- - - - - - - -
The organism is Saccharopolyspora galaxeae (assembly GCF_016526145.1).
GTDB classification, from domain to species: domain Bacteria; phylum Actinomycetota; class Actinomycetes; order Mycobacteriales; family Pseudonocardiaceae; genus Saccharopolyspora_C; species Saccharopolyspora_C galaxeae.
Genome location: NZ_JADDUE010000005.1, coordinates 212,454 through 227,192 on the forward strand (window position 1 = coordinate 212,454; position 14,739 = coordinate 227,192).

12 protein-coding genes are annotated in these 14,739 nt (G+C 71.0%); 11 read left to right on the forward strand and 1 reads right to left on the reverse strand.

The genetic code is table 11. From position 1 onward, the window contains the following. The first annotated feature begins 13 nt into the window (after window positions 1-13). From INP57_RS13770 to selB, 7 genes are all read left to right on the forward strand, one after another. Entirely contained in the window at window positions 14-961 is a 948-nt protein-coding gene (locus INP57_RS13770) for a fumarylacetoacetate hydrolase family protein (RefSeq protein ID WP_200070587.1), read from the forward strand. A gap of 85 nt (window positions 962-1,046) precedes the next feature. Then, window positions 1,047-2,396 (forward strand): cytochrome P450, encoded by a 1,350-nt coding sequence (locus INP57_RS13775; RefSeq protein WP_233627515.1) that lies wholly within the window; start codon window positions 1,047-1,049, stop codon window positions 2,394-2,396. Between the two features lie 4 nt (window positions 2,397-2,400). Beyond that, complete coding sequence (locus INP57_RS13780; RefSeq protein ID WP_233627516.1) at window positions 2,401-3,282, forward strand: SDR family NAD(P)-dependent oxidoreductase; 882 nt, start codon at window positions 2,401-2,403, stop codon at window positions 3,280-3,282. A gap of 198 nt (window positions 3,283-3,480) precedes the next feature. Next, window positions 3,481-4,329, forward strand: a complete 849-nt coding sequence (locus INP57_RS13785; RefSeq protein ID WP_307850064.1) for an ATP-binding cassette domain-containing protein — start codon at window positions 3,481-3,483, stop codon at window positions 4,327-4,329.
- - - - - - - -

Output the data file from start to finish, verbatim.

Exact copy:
The organism is Saccharopolyspora galaxeae (assembly GCF_016526145.1).
GTDB classification, from domain to species: domain Bacteria; phylum Actinomycetota; class Actinomycetes; order Mycobacteriales; family Pseudonocardiaceae; genus Saccharopolyspora_C; species Saccharopolyspora_C galaxeae.
Genome location: NZ_JADDUE010000005.1, coordinates 212,454 through 227,192 on the forward strand (window position 1 = coordinate 212,454; position 14,739 = coordinate 227,192).

12 protein-coding genes are annotated in these 14,739 nt (G+C 71.0%); 11 read left to right on the forward strand and 1 reads right to left on the reverse strand.

The genetic code is table 11. From position 1 onward, the window contains the following. The first annotated feature begins 13 nt into the window (after window positions 1-13). From INP57_RS13770 to selB, 7 genes are all read left to right on the forward strand, one after another. Entirely contained in the window at window positions 14-961 is a 948-nt protein-coding gene (locus INP57_RS13770) for a fumarylacetoacetate hydrolase family protein (RefSeq protein ID WP_200070587.1), read from the forward strand. A gap of 85 nt (window positions 962-1,046) precedes the next feature. Then, window positions 1,047-2,396 (forward strand): cytochrome P450, encoded by a 1,350-nt coding sequence (locus INP57_RS13775; RefSeq protein WP_233627515.1) that lies wholly within the window; start codon window positions 1,047-1,049, stop codon window positions 2,394-2,396. Between the two features lie 4 nt (window positions 2,397-2,400). Beyond that, complete coding sequence (locus INP57_RS13780; RefSeq protein ID WP_233627516.1) at window positions 2,401-3,282, forward strand: SDR family NAD(P)-dependent oxidoreductase; 882 nt, start codon at window positions 2,401-2,403, stop codon at window positions 3,280-3,282. A gap of 198 nt (window positions 3,283-3,480) precedes the next feature. Next, window positions 3,481-4,329, forward strand: a complete 849-nt coding sequence (locus INP57_RS13785; RefSeq protein ID WP_307850064.1) for an ATP-binding cassette domain-containing protein — start codon at window positions 3,481-3,483, stop codon at window positions 4,327-4,329.